Unreads for 9/23
12 team 5×5 mixed, we keep 8.
Comfortably in first so the yoo-hoo shower will be mine. I did trade away some solid players during the season to secure the victory, so here’s my current definite keepers:
After that, my options grow weak. Pick 4 of the following possible keepers. Pence, Liriano, Valverde, Harden, Joba, Ethier, Mora, Bradley, or Dukes.
This is the type of situation where, assuming it is allowed, you might want to keep less than the max number and take the extra draft picks. Of this group, the only guys who clearly deserve top eight round consideration are Pence, Liriano, Valverde, and Harden.
I understand that many will draft Joba before the end of Round 8 in a single-season league, but despite this being a keeper, I’d be reluctant to do so. Joba’s role for 2009 remains undefined, and I just cannot justify using a keeper slot on him in a league where there are no values attached. It’s entirely possible that he’ll stay in the bullpen for the entire year, greatly limiting his fantasy appeal.
Now when looking at the four names I mentioned, Pence and Valverde are safe choices. Pence’s 2008 season has been somewhat disappointing, but last year’s immediate success probably placed expectations a bit too high. His numbers this year (.271 AVG 24 HR 80 RBI 10 SB) are still very respectable, and there’s plenty of upside here. As for Valverde, he’s not the most reliable stopper, but in this 8 keeper format, I think it’s important that you hold onto one for the simple reason that many owners could decide to keep two closers. Although it’s true that the attentive owner can scoop up plenty of saves from the waiver wire throughout the season, coming out of the draft with less than two adequate options is not recommended. I’m going to give Liriano the edge over Harden. There’s no doubt that both are health risks, but Liriano doesn’t have the extensive injury history of Harden, and he’s experienced no setbacks since returning to the mound.
If you can keep less than four, those are the three I’ll pick. If, and only if, four keepers are required, go with Joba based simply on potential and perhaps more importantly, trade value.
Found out about the 411 this spring and have been listening ever since. Love it! (By the way, I think the 3-man booth has been a huge success this year as well.) 14-team keeper league, we protect 10. No dollar values or other rules associated; no limit to how many years you can keep a guy. Cats are BA, HR, RBI, SB; ERA, K, Sv, W. I have 8 of my 10 figured out. They are 1B Pujols, SS Rollins, C McCann, OF BJ Upton. SP Lincecum, SP Beckett, SP Felix Hernandez, SP Kershaw. I need to pick 2 of these remaining players:
OF Josh Hamilton
OF Carlos Quentin
OF Jay Bruce
SP Cliff Lee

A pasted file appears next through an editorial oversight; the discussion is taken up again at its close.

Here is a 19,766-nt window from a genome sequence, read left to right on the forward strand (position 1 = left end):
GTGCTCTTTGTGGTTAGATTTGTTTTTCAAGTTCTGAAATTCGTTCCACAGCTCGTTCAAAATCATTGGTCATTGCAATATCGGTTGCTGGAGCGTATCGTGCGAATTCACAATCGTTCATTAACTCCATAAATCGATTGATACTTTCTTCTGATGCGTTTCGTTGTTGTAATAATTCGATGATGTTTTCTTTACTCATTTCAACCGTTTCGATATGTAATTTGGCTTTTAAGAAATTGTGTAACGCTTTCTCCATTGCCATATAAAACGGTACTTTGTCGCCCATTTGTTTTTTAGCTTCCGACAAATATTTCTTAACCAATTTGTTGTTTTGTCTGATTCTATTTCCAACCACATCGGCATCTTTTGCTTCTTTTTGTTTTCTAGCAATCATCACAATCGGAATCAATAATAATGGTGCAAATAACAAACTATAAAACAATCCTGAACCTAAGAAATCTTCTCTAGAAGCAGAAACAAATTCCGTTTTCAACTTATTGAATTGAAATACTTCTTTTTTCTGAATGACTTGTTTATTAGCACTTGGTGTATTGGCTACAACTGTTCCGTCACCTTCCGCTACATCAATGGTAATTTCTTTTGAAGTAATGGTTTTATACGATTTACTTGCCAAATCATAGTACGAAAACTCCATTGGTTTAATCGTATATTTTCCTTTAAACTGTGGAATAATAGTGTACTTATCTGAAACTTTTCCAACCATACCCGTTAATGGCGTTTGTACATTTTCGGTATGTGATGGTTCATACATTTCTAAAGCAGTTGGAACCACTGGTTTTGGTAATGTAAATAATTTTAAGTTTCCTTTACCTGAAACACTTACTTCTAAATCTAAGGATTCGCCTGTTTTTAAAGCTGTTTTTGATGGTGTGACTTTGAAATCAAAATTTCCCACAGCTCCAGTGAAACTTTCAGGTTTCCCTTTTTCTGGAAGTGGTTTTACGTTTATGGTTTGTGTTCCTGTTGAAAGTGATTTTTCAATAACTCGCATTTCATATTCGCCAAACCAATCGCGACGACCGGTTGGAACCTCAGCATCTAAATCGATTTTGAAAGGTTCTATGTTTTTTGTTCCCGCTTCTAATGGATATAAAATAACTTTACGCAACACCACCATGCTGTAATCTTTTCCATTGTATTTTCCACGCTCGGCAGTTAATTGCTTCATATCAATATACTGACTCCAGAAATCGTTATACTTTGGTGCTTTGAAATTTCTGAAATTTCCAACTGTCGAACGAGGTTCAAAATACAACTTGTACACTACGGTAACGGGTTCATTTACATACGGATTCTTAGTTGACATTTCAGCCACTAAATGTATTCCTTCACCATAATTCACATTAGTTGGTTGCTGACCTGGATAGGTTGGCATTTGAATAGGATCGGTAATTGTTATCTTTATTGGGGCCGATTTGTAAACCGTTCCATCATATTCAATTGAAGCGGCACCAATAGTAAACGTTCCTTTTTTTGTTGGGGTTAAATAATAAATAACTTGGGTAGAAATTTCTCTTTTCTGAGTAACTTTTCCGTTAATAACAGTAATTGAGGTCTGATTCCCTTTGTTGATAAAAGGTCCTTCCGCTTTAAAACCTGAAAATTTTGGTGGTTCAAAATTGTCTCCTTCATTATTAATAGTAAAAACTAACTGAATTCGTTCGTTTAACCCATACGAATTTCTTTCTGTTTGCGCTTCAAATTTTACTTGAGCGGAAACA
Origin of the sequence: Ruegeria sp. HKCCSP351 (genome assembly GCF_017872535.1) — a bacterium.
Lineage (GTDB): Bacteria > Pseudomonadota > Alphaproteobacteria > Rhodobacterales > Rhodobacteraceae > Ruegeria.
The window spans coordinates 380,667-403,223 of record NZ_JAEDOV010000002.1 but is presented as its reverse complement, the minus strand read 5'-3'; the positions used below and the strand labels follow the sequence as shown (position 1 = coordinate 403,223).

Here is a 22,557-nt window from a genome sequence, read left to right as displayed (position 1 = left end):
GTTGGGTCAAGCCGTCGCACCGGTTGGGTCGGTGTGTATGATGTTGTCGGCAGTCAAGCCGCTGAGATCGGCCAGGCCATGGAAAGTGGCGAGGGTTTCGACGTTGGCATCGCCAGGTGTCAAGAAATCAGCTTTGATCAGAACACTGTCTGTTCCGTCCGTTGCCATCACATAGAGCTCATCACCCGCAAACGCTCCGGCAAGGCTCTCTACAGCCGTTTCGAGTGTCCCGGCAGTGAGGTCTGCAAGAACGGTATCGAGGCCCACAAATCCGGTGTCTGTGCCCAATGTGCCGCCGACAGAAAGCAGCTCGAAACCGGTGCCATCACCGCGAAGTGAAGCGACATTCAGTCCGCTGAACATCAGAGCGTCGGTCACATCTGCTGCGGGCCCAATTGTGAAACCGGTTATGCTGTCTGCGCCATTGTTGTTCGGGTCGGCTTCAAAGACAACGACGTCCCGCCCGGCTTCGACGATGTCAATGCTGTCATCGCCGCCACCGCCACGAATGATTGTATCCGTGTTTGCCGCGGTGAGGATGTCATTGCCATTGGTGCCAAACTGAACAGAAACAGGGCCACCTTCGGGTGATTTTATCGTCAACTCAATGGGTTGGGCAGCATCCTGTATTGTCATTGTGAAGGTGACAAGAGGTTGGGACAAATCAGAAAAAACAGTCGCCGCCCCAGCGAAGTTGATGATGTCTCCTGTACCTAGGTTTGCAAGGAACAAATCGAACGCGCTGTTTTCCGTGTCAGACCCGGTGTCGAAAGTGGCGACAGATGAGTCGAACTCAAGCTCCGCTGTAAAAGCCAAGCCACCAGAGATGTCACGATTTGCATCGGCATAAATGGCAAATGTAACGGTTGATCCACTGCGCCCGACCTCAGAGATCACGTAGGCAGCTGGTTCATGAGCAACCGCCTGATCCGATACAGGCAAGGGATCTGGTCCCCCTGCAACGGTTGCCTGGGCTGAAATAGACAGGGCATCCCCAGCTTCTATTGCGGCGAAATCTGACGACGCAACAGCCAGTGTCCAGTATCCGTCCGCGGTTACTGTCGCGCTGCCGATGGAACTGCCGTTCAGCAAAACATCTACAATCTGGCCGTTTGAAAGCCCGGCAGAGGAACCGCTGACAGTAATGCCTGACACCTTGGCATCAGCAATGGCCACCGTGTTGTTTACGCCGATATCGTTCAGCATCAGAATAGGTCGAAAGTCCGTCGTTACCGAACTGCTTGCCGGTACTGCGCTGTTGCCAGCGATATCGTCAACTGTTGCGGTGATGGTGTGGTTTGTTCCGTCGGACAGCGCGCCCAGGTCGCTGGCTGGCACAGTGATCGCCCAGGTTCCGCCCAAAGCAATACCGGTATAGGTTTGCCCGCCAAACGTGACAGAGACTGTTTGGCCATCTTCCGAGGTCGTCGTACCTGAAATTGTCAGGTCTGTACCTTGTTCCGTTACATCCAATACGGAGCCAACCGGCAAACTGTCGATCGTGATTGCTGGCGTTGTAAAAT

SP Edinson Volquez
SP Phil Hughes
SP Zack Greinke
One note: whoever I don’t keep will be traded for draft pick(s), which also holds great value in our league. In a way I’d love to sell high on Hamilton and Quentin and find a way to protect Bruce. I’m also still intrigued by Hughes. I know you guys prefer hitters, but pitching is a premium in our league. Thanks for your help!
This is almost a no-brainer for me: keep Hamilton and Bruce and trade Quentin. I’m not sure how your pitchers could be held at any more of a premium than hitters, especially considering your league doesn’t track WHIP. That means starters can affect only three cats (ERA, Ks and Ws) and Ws are pretty tough to predict. So that means only two cats in which you can realistically estimate a pitcher’s stats.
You have three hitters who will be valued highly heading into next season, and I think you need to add more power hitters to Pujols and McCann. Upton (8 HR) and Rollins (11 HR) have struggled to come close to matching their 2007 homer totals of 24 and 30, respectively.
Hamilton (.303 AVG, 31 HR, 124 RBI, 9 SB) and Quentin (.288 AVG, 36 HR, 100 RBI, 7 SB) have similar stats and their home ballparks are fantastic hitter’s environments, but I value Hamilton slightly more. I’d feel safer with Hamilton knowing that he gave an indication of what was to come in 2008 with a pretty good 2007, when he hit .292 with 19 homers and 47 RBIs. Quentin hadn’t produced anything close at the Major League level at the rate he did in 2008.
Now, one would think you could scratch Bruce and just keep Hamilton and Quentin. But as you noted, you could benefit from gaining a great amount of value for, say, Quentin and keeping the 21-year-old Bruce. Don’t worry about Bruce’s .260 batting average. He had a career .308 average in the Minors, including a .364 mark at Triple-A Louisville in 49 games this season. He can and will hit at a high level in the Majors. His .287 batting average at Cincy’s Great American Ball Park is a great sign that he has adjusted nicely to his home surroundings, and more experience should raise his road average.
Bruce and Hamilton will round out a strong offensive core for you and Quentin could deliver one or two high draft picks which could be used to regain Lee, Volquez, Hughes or Greinke.